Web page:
Camera : Camera-Ground, Type C-3 Folmer Graflex Anniversary Speed Graphic “45” (4X5 format). Kodak Ektar 127mm f 4.7 in a recently-serviced Supermatic shutter. Film Holders: 1 ea. Camera Back: Graflex Graphic “Spring back”. Bellows: Fair with repairs. Clear split image; not adjusted for current lens. This is a WWII United States Army Air Force C-3 Speed Graphic. It was officially issued with one of several known between-lens shutters; in this case, the black Supermatic shutter. This camera worked, as of today’s testing. No warranties of usability or results for this gear, a bit older than most of us! Here is a partial list of adjustments made. The Supermatic shutter was cleaned, inspected, lubricated and speeds tested to within 20% of normal, which is damn good for a 70-odd year old. The rear focal plane curtain shutter was cleaned and lubricated such that it operates throughout all speeds without bouncing or stalling. The bellows was inspected and potential for leaks was found, because this bellows was constructed from an early fabric that tends toward brittleness. I would still shoot film with this although I would not leave a dark slide open except when ready to shoot. Cosmetic cleaning and restoration was made to the camera’s exterior. The camera worked well enough at this point, and met or exceeded civilian needs for making pictures. Even so, here is a list of adjustments, cleaning, issues, and so on that would, presumably, bring the camera closer to 1944 USAAF recommendations. The Kalart Rangefinder did not measure accurate distances. It has bright and clear image separation. It requires adjustment to be used with the present lens. The camera includes the distance scales, which are the two numbered vernier scale strips with arrows, often located along the rail. These may be out of adjustment. Presently, the most accurate focusing must be made using the ground glass. Which I personally trust more than these other focusing measurements, anyway. Cosmetically, There are issues including. A hole in the tube finder has been covered with fabric tape. The rear door is bent or warped. Corners and edges of the leatherette have been worn through in spots. Dust and grime are apparent in hard-to-reach places. Lens glass shows signs of attempted cleaning, scratches, and pitting not immediately visible except under magnification, and may affect image sharpness in critical circumstances. The 127mm f4.7 Kodak Ektar lens has glass that is good. It can be trusted to produce good negatives, albeit the mentioned imperfections. The shutter was recently cleaned and was operated throughout its range within repeatable reliability and within surprisingly normal tolerances, given its antiquity. The USAAF name plate shows corrosion, wear, and small dents; it is still clearly readable. Issued, likely, around 1942-43. Star Wars hipsters have plundered most of this period’s original flash synchronizers and have inflated prices completely beyond reason, to the ruin of many of these historical artifacts. (Excuse the resentment of serious camera people:). I honor those whose images had been captured by some of these cameras: An uncle, a US Navy gunner in the 1942/45 Pacific Theater, in a B-24 Liberator. My father, US Army Corporal, who was in the 1944-45 Battle of the Bulge. While these men are gone, I like to think that we care for these cameras as tools of a vital story. My approach is to clean these and get them working and looking squared away, with an attempt to make them as useful as possible. I have studied the Graflex Speed Graphic since 1983. Keep gear exercised–work the shutters through all of its speeds a few times a month. No warranties of usability or results for this gear, a bit older than most of us! You will find most folks very accommodating and willing to help with any problems or suggestions. Please do not expect or negotiate extra discounts over stated costs, as there are real costs for packaging and driving. We do usually interpret things in favor of buyers. We leave feedback AFTER buyers have indicated their satisfaction through their feedback. If you are not satisfied, it will be because you did not allow us to help solve a problem. Otherwise, the item may become unavailable for sale. It is just to discourage spoofs and robots; no offense. The item “WWII Speed Graphic US Army Air Force USAAF Camera Ground Type C-3 Graflex 4×5″ is in sale since Friday, May 31, 2019. This item is in the category “Cameras & Photo\Film Photography\Film Cameras”. The seller is “felsingheuser” and is located in West Burke, Vermont. This item can be shipped worldwide.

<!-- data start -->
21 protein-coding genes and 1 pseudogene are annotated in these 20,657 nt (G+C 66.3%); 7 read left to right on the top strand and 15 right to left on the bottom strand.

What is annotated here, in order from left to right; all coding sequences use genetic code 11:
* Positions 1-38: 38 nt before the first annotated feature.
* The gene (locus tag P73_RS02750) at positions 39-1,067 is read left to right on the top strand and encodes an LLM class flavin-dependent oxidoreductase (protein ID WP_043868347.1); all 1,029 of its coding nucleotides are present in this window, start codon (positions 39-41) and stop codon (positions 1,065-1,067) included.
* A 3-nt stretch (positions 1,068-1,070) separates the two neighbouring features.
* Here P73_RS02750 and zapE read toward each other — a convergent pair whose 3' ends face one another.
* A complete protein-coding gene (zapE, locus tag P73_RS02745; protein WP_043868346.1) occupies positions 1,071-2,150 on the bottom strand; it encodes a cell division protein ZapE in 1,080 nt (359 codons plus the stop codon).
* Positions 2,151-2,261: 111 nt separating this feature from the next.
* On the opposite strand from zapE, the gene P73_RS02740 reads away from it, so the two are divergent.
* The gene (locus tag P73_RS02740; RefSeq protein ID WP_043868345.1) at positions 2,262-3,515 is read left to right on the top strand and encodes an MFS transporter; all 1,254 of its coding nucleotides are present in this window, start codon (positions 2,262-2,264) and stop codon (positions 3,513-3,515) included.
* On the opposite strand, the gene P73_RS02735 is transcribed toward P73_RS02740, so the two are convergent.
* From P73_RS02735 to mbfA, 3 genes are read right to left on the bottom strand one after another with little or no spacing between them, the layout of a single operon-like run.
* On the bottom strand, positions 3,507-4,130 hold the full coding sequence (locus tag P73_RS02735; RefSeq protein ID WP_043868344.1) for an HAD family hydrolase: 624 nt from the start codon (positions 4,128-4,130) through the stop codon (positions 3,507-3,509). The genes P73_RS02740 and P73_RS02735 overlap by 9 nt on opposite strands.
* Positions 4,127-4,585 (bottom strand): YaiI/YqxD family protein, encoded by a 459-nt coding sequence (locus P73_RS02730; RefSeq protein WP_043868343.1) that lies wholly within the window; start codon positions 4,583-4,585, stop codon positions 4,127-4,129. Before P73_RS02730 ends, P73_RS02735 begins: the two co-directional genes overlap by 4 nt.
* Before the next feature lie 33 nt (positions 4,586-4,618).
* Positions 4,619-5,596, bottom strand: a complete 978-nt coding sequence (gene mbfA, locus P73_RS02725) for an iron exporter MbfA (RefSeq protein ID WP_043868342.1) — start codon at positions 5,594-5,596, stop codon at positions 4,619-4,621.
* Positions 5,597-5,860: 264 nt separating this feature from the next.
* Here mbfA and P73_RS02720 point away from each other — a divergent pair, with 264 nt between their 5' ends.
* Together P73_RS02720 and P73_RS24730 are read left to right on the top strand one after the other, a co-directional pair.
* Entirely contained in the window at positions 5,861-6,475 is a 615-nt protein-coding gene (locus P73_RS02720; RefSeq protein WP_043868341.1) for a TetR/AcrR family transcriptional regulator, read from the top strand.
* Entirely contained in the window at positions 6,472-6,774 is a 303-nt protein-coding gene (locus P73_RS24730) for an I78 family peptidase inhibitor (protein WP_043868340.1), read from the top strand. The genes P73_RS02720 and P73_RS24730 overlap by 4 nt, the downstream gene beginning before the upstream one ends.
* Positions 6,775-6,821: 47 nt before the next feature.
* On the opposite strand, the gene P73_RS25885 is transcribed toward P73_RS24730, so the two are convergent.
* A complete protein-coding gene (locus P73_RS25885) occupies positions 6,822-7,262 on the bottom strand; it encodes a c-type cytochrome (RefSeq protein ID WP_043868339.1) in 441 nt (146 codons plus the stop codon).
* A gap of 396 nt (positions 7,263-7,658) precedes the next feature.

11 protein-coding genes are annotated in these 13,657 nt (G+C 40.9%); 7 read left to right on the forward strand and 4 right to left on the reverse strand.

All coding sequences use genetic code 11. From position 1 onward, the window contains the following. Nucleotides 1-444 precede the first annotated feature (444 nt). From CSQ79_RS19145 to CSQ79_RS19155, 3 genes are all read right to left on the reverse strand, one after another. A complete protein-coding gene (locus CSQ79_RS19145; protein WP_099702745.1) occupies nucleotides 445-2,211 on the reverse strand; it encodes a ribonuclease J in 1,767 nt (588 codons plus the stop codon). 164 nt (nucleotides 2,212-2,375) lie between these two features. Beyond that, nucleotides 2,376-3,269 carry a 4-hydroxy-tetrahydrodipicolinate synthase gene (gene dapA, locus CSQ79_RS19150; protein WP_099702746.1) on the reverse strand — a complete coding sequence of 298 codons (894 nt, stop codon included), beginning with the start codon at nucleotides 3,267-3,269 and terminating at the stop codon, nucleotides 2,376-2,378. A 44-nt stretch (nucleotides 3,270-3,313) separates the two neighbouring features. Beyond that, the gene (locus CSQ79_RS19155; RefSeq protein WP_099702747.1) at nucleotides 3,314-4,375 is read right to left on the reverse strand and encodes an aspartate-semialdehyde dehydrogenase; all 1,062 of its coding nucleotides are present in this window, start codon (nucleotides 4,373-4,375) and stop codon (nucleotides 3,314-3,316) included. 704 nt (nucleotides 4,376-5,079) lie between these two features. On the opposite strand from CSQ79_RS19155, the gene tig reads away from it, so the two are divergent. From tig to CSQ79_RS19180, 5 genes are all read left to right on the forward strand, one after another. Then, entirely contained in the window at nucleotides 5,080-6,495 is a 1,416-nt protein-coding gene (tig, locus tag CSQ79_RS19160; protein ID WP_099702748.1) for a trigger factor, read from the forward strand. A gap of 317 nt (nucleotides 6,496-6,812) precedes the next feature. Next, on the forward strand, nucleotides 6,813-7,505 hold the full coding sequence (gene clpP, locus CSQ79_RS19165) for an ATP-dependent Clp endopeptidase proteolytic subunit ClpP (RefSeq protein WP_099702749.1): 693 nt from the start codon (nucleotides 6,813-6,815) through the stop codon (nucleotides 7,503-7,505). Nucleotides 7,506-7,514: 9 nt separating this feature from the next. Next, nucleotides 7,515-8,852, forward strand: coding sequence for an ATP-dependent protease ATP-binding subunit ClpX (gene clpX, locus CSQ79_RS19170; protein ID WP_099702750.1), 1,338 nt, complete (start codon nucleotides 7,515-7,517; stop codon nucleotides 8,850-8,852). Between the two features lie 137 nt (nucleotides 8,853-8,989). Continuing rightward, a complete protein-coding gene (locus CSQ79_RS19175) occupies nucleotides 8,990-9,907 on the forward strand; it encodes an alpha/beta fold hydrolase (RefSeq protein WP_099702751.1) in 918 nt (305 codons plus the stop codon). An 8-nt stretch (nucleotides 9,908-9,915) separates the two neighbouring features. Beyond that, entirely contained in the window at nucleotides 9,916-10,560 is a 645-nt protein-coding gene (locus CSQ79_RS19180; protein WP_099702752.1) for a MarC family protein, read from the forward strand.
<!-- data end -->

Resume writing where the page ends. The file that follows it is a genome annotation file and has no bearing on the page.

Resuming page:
- Model: Graflex Speed Graphic
- Country/Region of Manufacture: United States
- Type: Large Format
- MPN: C-3
- Film Format: 4x5in.
- Focus Type: Manual
- Brand: Graflex
- Speed Graphic Type: Anniversary Type C-3